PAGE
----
Insider trading is the trading of a company’s securities when in possession of material, nonpublic information about the company.
“Insider trading” is a term that most investors have heard and usually associate with illegal conduct. Recent government actions, including the criminal case against Martha Stewart have enforced that view. However, Martha Stewart was not convicted of insider trading, she was convicted for obstruction.
There is no statutory definition of “insider trading”. As defined by the courts, it refers to purchasing or selling a security while in possession of material, non-public information concerning that security, where the information is obtained from a breach of fiduciary duty, or a duty arising from a relationship of trust or confidence.
Obtaining the material information by way of a breach of duty or confidence is the key to the violation, but after decades of court rulings, it is almost impossible for a court to find that a duty was NOT breached in an insider trading case. Some duties are obvious – the CEO of the company, the CEO’s assistant, and every other employee owe a fiduciary duty to teh company and if they use, or disclose, material non-public information, they are liable for insider trading, often even if they didn’t trade themselves.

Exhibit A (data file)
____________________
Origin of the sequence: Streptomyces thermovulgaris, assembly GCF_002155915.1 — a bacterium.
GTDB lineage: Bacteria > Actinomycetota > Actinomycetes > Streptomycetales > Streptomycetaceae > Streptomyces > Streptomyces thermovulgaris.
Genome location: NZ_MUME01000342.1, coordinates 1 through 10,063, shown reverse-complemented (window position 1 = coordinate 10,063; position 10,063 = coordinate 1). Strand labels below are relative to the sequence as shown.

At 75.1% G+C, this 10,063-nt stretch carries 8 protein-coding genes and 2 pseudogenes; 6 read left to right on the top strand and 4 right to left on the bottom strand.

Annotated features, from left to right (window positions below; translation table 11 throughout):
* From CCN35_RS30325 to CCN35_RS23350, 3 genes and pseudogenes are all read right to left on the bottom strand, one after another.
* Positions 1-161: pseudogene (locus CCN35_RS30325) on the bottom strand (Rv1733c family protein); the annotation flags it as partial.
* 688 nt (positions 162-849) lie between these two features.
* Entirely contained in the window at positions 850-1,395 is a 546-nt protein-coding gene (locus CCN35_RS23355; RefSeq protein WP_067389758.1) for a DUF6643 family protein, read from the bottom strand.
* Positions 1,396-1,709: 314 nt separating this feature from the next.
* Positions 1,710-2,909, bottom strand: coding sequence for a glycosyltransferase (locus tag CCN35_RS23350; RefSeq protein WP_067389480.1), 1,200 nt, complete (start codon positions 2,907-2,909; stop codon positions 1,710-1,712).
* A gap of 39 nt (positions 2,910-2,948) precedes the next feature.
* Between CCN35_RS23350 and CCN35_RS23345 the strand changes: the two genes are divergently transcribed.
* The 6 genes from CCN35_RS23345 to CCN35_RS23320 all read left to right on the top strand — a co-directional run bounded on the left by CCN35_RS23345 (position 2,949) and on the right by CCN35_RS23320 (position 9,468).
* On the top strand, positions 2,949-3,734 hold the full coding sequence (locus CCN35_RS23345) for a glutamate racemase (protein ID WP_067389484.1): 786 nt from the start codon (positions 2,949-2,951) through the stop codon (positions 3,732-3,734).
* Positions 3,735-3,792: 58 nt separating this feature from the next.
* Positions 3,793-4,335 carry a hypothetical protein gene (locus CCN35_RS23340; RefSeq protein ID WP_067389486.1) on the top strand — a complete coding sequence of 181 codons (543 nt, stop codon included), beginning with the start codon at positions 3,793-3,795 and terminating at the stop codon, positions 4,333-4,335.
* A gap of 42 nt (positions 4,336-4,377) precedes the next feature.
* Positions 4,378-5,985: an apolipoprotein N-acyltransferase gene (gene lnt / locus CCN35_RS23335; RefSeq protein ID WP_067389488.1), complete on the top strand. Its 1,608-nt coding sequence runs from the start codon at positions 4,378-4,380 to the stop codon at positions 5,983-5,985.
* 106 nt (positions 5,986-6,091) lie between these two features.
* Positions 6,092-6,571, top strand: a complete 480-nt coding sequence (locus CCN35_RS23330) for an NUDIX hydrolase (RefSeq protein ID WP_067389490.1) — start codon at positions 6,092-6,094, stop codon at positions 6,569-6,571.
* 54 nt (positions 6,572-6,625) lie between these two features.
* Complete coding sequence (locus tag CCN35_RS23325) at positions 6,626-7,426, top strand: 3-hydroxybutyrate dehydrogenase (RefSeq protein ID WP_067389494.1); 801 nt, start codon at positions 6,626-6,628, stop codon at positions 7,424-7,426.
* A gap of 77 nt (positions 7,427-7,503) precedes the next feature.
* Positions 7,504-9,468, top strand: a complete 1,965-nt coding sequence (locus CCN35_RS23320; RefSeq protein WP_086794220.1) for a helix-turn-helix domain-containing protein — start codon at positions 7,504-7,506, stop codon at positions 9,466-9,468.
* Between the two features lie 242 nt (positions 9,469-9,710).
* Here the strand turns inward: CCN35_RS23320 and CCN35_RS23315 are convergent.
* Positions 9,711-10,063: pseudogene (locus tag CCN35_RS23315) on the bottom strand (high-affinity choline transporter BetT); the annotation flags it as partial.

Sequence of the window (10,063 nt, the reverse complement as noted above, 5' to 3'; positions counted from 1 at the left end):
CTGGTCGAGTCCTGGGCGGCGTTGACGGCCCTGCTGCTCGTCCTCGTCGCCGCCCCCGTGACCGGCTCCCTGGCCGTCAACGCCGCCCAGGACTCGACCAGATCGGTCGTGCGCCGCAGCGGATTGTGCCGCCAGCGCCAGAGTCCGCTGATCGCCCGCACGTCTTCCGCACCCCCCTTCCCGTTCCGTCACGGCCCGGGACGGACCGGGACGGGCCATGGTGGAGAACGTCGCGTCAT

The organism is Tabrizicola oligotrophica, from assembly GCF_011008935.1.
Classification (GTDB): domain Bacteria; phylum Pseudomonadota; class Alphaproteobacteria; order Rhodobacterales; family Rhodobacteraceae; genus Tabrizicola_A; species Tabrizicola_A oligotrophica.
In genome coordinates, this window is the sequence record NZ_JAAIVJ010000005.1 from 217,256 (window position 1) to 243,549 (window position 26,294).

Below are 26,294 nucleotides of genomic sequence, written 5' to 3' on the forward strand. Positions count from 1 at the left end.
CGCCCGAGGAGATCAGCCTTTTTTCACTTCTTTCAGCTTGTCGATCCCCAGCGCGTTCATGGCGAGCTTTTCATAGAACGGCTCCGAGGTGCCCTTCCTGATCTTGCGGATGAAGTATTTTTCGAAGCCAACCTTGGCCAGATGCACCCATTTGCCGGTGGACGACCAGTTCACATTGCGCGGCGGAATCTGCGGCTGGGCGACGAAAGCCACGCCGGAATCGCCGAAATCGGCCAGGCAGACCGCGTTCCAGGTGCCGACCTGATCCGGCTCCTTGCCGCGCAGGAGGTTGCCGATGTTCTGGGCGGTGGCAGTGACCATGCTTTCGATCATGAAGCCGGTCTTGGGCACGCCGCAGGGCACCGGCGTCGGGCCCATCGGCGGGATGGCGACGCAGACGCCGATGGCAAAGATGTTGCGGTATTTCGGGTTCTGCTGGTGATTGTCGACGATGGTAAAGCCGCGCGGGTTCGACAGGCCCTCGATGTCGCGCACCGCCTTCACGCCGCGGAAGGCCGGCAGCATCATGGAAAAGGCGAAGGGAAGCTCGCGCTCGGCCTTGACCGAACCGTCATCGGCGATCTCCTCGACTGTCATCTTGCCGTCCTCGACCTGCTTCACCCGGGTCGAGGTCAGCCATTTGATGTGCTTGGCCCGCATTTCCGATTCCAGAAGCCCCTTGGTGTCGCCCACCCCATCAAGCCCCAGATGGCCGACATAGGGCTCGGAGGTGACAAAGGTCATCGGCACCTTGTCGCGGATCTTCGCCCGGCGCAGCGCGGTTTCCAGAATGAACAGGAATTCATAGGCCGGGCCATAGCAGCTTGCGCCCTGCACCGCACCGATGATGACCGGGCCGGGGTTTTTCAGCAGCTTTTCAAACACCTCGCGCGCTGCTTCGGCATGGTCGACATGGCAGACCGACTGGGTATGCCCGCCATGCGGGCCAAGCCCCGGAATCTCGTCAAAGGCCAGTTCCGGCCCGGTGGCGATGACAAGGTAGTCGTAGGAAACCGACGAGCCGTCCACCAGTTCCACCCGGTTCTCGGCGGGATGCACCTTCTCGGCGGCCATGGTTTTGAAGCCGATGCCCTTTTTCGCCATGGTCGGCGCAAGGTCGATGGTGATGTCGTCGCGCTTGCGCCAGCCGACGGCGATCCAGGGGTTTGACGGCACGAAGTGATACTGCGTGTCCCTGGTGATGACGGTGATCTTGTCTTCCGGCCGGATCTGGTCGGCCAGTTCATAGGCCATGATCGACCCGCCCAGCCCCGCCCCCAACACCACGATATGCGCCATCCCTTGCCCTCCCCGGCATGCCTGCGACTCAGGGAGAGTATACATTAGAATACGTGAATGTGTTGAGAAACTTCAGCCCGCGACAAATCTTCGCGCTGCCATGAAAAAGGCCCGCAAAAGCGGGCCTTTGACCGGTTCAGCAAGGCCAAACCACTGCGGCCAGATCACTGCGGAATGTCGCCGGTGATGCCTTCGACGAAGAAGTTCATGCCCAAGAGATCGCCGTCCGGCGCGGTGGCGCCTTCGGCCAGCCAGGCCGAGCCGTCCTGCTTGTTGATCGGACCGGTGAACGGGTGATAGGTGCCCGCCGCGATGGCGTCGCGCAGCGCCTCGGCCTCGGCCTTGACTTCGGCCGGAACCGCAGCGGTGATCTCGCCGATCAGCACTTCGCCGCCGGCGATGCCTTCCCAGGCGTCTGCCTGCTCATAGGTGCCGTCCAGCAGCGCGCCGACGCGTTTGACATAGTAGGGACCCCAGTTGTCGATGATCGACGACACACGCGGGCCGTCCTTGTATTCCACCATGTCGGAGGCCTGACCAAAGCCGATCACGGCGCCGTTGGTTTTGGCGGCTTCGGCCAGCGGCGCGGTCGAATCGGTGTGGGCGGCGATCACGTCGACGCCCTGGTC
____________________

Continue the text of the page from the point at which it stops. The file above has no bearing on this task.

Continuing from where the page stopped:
More information at Insider Trading, the Legal and Illegal